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American Dictionary of the English Language

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Forge


FORGE, noun [Latin ferrum, iron.]

1. A furnace in which iron or other metal is heated and hammered into form. A larger forge is called with us iron-works. Smaller forges consisting of a bellows so placed as to cast a stream of air upon ignited coals, are of various forms and users. Armies have travelling forges, for repairing gun-carriages, etc.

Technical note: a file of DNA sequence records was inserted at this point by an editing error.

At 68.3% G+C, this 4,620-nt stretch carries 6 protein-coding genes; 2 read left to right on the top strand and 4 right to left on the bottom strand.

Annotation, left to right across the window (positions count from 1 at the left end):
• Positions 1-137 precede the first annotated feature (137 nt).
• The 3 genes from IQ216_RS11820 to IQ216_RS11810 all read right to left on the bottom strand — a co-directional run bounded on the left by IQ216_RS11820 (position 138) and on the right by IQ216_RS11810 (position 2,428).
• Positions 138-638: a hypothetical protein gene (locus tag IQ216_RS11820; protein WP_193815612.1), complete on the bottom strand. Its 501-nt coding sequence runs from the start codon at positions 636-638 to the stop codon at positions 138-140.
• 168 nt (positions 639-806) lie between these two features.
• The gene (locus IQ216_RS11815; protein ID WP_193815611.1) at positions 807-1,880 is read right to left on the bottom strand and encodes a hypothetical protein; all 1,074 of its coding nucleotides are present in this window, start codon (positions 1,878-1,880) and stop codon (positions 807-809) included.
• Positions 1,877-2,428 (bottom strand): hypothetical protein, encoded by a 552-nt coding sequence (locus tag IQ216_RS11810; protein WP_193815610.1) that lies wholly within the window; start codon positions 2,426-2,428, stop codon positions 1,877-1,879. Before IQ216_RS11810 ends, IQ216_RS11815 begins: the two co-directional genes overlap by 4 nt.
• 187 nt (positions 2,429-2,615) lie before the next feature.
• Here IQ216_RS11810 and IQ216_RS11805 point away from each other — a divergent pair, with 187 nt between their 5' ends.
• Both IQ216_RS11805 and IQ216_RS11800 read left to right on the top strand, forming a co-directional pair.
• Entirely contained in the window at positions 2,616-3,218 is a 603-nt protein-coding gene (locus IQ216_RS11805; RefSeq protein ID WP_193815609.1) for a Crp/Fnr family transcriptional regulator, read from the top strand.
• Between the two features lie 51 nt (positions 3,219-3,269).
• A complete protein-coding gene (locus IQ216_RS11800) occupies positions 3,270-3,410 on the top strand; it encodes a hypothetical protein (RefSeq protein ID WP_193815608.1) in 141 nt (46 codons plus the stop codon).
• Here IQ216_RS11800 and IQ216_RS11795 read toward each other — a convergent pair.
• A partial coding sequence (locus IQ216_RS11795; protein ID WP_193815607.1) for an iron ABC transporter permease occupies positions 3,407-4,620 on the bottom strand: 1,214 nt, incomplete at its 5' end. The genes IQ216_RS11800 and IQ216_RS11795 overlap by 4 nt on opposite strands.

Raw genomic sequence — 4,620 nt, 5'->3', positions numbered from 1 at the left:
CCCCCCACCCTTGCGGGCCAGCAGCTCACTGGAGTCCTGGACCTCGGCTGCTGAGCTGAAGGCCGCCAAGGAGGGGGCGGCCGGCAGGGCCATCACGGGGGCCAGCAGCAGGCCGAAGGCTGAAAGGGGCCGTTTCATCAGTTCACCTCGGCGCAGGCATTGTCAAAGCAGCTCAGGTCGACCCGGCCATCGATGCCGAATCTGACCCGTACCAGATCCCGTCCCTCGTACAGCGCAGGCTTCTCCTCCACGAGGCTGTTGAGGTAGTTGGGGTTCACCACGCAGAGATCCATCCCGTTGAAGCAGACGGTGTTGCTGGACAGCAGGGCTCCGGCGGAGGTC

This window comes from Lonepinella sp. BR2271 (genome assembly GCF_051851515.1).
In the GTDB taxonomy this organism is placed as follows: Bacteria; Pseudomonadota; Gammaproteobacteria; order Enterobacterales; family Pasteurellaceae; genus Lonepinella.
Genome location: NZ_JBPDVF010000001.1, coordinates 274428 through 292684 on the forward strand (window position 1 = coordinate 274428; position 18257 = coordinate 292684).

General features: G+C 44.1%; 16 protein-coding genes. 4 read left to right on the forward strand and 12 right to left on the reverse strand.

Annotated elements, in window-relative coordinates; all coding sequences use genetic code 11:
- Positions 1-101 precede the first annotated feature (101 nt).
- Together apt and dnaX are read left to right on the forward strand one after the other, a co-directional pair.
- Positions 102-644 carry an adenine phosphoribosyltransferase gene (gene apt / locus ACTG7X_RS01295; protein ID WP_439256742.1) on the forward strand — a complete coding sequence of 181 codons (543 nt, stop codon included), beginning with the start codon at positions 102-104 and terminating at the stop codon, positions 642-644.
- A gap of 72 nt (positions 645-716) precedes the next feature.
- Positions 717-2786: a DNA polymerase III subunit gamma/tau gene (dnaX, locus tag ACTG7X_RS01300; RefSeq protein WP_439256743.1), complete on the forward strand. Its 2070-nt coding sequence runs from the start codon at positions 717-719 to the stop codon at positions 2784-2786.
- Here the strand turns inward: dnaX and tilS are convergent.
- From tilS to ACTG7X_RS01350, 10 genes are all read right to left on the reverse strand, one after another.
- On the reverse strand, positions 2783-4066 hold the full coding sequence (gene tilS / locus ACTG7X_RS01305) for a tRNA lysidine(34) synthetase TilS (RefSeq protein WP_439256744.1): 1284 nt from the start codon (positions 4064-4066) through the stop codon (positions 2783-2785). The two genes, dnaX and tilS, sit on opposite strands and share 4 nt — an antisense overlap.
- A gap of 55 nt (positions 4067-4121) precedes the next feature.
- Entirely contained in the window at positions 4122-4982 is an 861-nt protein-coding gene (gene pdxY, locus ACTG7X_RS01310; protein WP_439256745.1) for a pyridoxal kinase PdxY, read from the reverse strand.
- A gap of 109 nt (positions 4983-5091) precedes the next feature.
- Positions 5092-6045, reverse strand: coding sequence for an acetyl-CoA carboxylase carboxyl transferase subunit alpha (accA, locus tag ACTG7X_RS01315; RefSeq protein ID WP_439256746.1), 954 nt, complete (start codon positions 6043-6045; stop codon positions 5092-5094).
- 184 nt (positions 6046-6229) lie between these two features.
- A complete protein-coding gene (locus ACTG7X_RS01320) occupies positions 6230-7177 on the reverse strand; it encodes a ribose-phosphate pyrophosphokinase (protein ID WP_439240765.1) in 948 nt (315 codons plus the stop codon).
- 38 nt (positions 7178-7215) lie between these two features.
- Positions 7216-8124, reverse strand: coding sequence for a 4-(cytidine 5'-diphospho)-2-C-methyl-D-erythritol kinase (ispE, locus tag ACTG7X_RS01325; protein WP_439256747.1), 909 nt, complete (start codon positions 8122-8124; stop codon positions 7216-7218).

2. Any place where any thing is made or shaped.

3. The act of beating or working iron or steel; the manufacture of metalline bodies.

In the greater bodies the forge was easy.

FORGE, verb transitive

1. To form by heating and hammering; to beat into any particular shape, as a metal.

2. To make by any means.

Names that the schools forged, and put into the mouths of scholars.

3. To make falsely; to falsify; to counterfeit; to make in the likeness of something else; as, to forge coin; to forge a bill of exchange or a receipt.